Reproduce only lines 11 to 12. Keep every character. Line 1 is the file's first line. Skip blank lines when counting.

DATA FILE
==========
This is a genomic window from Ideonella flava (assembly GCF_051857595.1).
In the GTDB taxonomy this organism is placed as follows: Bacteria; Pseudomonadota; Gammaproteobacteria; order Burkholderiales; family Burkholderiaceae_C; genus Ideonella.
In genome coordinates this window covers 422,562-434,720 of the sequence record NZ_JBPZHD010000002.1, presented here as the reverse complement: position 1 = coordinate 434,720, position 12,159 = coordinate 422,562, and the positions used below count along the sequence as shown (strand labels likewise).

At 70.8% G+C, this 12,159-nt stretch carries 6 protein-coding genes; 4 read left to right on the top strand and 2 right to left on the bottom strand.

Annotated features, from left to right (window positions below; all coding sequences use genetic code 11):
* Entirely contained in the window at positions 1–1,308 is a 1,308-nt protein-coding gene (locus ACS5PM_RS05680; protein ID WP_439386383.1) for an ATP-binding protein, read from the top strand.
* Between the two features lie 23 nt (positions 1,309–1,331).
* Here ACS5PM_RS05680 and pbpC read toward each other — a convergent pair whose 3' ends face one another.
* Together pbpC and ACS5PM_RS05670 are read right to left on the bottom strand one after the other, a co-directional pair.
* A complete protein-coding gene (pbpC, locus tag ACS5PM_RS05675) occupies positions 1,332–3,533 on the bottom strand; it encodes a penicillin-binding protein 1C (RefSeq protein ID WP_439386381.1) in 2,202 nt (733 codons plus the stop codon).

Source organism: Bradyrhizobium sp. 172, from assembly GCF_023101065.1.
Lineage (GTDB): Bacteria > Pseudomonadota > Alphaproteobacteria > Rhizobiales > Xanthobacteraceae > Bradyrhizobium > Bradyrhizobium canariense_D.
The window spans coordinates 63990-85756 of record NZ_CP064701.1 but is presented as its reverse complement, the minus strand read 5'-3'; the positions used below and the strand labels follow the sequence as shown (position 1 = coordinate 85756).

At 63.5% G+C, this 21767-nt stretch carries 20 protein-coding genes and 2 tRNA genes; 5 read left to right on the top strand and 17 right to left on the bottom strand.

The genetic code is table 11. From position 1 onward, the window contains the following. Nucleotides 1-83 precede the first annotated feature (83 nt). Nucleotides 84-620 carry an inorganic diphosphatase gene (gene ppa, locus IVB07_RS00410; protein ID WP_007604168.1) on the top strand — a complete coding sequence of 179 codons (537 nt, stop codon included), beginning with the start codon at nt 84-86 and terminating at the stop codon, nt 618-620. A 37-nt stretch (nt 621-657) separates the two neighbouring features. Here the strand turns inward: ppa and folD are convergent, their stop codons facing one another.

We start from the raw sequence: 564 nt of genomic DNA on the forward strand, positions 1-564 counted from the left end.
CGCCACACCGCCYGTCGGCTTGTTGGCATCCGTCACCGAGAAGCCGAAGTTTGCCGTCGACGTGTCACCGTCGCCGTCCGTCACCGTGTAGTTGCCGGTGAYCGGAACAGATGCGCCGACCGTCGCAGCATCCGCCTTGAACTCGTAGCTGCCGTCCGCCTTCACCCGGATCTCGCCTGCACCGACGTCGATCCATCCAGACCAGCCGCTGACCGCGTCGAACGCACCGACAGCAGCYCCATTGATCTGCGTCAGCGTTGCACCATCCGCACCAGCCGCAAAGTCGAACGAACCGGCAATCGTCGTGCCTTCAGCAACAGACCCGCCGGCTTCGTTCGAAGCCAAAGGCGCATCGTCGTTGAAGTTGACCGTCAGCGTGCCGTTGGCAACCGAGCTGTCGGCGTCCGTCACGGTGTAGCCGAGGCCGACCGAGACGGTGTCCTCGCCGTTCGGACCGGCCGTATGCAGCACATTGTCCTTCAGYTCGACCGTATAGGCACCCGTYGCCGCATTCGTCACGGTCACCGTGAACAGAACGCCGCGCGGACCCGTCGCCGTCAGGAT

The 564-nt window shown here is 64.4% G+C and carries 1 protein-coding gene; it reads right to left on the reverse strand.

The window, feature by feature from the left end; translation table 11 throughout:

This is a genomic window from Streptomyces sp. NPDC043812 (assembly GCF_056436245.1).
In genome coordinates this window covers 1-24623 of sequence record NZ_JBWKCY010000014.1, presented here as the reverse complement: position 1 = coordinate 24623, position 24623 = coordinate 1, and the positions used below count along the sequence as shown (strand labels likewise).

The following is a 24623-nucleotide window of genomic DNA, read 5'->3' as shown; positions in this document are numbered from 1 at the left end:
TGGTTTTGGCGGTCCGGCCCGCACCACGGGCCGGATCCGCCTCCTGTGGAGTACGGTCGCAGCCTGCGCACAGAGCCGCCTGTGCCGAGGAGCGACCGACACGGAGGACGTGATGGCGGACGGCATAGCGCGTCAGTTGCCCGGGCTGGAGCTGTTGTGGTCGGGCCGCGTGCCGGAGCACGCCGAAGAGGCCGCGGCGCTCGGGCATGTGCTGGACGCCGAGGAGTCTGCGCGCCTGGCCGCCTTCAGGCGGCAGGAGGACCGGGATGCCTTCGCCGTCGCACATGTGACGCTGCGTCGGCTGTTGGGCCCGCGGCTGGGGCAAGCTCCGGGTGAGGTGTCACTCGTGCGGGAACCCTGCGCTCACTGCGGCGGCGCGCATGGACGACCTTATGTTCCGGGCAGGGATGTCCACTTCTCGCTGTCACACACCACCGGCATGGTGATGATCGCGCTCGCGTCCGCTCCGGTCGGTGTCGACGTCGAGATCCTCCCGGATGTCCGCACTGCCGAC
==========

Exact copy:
Source organism: Bradyrhizobium sp. 172, from assembly GCF_023101065.1.
Lineage (GTDB): Bacteria > Pseudomonadota > Alphaproteobacteria > Rhizobiales > Xanthobacteraceae > Bradyrhizobium > Bradyrhizobium canariense_D.